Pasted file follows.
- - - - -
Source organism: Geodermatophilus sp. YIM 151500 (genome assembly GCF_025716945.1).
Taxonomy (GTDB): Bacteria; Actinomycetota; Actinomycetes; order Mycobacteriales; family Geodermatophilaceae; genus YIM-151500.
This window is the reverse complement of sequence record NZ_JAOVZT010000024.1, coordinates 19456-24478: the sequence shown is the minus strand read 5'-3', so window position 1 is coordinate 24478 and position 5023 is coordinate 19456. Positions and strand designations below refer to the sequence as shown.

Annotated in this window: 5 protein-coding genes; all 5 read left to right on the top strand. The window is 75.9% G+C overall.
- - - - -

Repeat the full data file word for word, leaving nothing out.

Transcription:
Source organism: Geodermatophilus sp. YIM 151500 (genome assembly GCF_025716945.1).
Taxonomy (GTDB): Bacteria; Actinomycetota; Actinomycetes; order Mycobacteriales; family Geodermatophilaceae; genus YIM-151500.
This window is the reverse complement of sequence record NZ_JAOVZT010000024.1, coordinates 19456-24478: the sequence shown is the minus strand read 5'-3', so window position 1 is coordinate 24478 and position 5023 is coordinate 19456. Positions and strand designations below refer to the sequence as shown.

Annotated in this window: 5 protein-coding genes; all 5 read left to right on the top strand. The window is 75.9% G+C overall.